After flying across continents and the Atlantic Ocean (and waiting an extra day due to delayed flights), I’m finally here in Accra! Upon exiting the plane, the intense evening humidity seemed to block my nostrils as I was accustomed to dry SoCal weather. But despite airline delays and long layovers, I was ready to meet my fellow study abroad students and start my glorious adventure in Ghana. However, not everything would be sunshine and rainbows.
My excitement quickly dissipated into distress when a medical officer stopped me. Before going through customs, we had to show our immunization cards and get scanned for any diseases. Although all of my information was within my yellow fever immunization card, I hadn’t written my name on the front of the card. “If you give me $20, I can finish filling it out for you and let you pass.” Bewildered, I cautiously disagreed and told him I would quickly fill it out myself, but he would not be appeased. Eventually, I paid him $10. Later in the winding customs line, a gruff African man rudely cut in front of me. “What a friendly introduction to Ghana,” I sighed as I reevaluated my choice to travel to Ghana.
Before going on about my culture shock, I’ll give you some quick facts about Ghana:
- Ghana is a rapidly developing middle-income country.
- Accra, located in southern Ghana, is the country’s capital.
- Originally a British colony, Ghana (formerly called the Gold Coast) was the first African colony to gain independence in 1957.
- Some of Ghana’s major natural resources include gold, diamonds, bauxite, timber, and cocoa. It has also recently discovered oil, which aided in boosting its economy.
- Although mostly Christian, Ghanaians also practice Islam and traditional religions. Because of its diverse population that includes several ethnic groups, Ghana takes great pride in its inclusivity.
Taking into account Ghana’s vibrant history and culture, I went to bed that night trying to stay optimistic about the next four months I would spend in this foreign country.
Since the next two weeks are orientation for the UC and CSU study abroad students, we have had several city and campus tours as well as lectures on the history, geography, politics, and economics of Ghana. In addition to eating the local cuisine, we’ve even had daily dance classes in the evening that have left us yearning for African drum beats. And by golly, is this true cultural immersion!
Weaving through Accra has been quite the adventure. The roads overflow with vendors walking between cars and selling anything from combs and tables to plantains and groundnuts (peanuts) — all carried on their heads nonetheless! Not all of the roads are paved, leaving many dirt roads, open gutters, broken sewer grates, potholes, and absent sidewalks. In addition, it is not uncommon to find washrooms with unflushable toilets, broken faucets, no toilet paper, and no soap. In the International Student Hostel I’m staying at, the rooms and furniture are old and dusty. In our courtyard are clothing lines for hanging hand-washed clothes. And to the students’ horror, we still have no access to Wi-Fi!!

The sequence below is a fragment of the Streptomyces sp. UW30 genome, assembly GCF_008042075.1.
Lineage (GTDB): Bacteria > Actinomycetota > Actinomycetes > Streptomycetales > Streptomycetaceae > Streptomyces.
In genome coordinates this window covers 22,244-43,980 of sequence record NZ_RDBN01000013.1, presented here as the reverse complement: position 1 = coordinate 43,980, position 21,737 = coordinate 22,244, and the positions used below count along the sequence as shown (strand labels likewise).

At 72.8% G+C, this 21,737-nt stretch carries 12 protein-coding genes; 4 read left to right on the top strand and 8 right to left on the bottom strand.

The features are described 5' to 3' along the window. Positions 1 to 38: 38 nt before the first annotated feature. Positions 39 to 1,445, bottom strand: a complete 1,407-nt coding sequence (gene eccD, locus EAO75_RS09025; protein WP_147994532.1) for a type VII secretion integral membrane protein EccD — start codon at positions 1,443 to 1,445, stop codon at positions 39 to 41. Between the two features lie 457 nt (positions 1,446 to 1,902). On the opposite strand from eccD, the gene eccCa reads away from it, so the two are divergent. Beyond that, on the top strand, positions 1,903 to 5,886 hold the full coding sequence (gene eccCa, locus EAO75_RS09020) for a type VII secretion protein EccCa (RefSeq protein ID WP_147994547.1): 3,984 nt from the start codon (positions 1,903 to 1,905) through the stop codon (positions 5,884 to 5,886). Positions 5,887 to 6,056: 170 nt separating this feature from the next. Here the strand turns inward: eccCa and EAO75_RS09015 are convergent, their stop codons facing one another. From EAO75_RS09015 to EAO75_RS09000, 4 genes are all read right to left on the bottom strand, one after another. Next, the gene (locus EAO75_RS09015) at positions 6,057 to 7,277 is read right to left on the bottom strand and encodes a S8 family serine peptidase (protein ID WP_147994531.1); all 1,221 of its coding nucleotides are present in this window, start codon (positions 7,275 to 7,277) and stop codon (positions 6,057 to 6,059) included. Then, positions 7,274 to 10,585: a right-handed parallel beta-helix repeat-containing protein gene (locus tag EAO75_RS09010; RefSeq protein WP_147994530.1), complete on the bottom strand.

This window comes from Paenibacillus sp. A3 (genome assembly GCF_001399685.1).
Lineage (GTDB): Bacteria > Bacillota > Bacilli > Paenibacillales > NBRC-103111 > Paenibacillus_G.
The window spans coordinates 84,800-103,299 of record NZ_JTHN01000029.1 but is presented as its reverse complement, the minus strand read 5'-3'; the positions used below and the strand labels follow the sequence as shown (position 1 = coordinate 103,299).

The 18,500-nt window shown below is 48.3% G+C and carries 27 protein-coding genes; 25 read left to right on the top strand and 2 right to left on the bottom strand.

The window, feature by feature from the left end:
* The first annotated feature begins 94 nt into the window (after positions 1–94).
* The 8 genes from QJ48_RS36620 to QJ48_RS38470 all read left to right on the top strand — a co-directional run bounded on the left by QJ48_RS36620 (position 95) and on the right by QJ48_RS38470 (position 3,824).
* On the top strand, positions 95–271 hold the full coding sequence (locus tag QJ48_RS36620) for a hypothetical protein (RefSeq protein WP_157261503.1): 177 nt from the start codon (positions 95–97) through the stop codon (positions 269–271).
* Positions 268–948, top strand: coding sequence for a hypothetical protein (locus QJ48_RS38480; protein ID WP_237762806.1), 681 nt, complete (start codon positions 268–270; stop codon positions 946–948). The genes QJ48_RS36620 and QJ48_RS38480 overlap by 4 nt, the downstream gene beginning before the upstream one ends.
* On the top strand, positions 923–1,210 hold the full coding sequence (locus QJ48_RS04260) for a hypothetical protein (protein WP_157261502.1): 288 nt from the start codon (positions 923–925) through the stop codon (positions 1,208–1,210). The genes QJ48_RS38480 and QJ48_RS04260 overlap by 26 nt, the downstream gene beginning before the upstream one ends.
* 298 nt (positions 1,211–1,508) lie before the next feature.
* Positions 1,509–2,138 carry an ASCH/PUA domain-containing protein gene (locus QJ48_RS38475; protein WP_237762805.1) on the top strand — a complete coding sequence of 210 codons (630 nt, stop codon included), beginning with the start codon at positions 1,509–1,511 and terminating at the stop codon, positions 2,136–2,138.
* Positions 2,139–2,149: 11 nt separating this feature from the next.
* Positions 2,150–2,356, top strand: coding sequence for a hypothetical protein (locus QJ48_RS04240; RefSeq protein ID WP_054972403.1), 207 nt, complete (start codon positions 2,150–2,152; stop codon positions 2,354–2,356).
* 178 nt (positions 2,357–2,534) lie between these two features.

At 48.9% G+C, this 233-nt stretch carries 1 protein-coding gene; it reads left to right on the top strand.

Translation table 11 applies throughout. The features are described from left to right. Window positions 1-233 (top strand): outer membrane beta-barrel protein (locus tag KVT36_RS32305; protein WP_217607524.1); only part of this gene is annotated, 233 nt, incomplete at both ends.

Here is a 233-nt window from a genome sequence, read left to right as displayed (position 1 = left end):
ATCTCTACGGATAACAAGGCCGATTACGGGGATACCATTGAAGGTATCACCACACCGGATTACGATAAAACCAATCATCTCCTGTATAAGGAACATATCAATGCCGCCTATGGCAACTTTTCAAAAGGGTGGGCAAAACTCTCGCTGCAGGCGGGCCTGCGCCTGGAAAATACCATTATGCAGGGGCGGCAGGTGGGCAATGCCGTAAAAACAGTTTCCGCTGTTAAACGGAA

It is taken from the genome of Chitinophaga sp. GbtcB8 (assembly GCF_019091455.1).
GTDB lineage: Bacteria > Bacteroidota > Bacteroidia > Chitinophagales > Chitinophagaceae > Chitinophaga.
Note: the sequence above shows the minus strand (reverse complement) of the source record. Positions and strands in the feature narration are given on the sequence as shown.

However, contrary to common beliefs about Africa (i.e. starving children in complete desert wilderness with zebras and lions), Accra is a legitimate city with malls, restaurants, night life, open-air artisanal markets, tall buildings, and mobile phones. As a middle-income country, Ghana is gradually transitioning. New shiny hotels and apartments near Kotoka Airport juxtapose the unsanitary close-set homes and schools in Nima. Fortunately, there is also undeveloped land with large swathes of grass and trees filled with songs of native birds. Examining the geography of just the Greater Accra area reveals the complexities of development in Ghana.
Although it has been a bit uncomfortable adjusting to Ghana as an American, it isn’t too bad. After a week, I’ve gotten used to the cold showers and humid days. I’ve bonded with my fellow study abroad students as well as my roommate Sandrine.
I also feel more connected to the Ghanaians as well. The locals are very friendly, so every stranger I pass by has said hello (some even venture to take a photo of us “obruni”, or foreigners). Building community through African dancing and exploring the bright colors and energetic patterns of kente cloth in the artisanal markets has definitely made me feel more accepted in this foreign country. I look forward to learning more and writing more as I embark on this new experience in Ghana.